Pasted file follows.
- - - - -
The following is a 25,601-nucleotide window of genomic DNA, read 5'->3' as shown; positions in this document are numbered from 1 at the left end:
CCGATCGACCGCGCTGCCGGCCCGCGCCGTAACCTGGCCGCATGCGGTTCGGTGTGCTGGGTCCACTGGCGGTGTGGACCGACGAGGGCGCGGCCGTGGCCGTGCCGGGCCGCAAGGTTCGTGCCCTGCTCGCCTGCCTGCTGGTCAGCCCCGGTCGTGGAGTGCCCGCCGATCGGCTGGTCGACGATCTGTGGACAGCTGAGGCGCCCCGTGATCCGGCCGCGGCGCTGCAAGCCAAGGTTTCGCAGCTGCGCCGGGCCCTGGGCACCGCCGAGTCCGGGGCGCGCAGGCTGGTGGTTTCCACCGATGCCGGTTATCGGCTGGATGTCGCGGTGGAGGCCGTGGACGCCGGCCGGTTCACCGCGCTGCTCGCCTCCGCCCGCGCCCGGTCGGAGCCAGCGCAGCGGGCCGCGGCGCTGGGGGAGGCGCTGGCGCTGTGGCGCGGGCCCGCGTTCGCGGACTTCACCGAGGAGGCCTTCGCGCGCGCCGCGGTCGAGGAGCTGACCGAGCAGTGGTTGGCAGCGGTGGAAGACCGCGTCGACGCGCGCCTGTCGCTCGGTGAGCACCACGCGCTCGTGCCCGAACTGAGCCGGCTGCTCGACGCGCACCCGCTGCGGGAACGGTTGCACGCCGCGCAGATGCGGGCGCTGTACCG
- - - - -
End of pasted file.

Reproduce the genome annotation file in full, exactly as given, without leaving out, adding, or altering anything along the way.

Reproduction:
The following is a 25,601-nucleotide window of genomic DNA, read 5'->3' as shown; positions in this document are numbered from 1 at the left end:
CCGATCGACCGCGCTGCCGGCCCGCGCCGTAACCTGGCCGCATGCGGTTCGGTGTGCTGGGTCCACTGGCGGTGTGGACCGACGAGGGCGCGGCCGTGGCCGTGCCGGGCCGCAAGGTTCGTGCCCTGCTCGCCTGCCTGCTGGTCAGCCCCGGTCGTGGAGTGCCCGCCGATCGGCTGGTCGACGATCTGTGGACAGCTGAGGCGCCCCGTGATCCGGCCGCGGCGCTGCAAGCCAAGGTTTCGCAGCTGCGCCGGGCCCTGGGCACCGCCGAGTCCGGGGCGCGCAGGCTGGTGGTTTCCACCGATGCCGGTTATCGGCTGGATGTCGCGGTGGAGGCCGTGGACGCCGGCCGGTTCACCGCGCTGCTCGCCTCCGCCCGCGCCCGGTCGGAGCCAGCGCAGCGGGCCGCGGCGCTGGGGGAGGCGCTGGCGCTGTGGCGCGGGCCCGCGTTCGCGGACTTCACCGAGGAGGCCTTCGCGCGCGCCGCGGTCGAGGAGCTGACCGAGCAGTGGTTGGCAGCGGTGGAAGACCGCGTCGACGCGCGCCTGTCGCTCGGTGAGCACCACGCGCTCGTGCCCGAACTGAGCCGGCTGCTCGACGCGCACCCGCTGCGGGAACGGTTGCACGCCGCGCAGATGCGGGCGCTGTACCG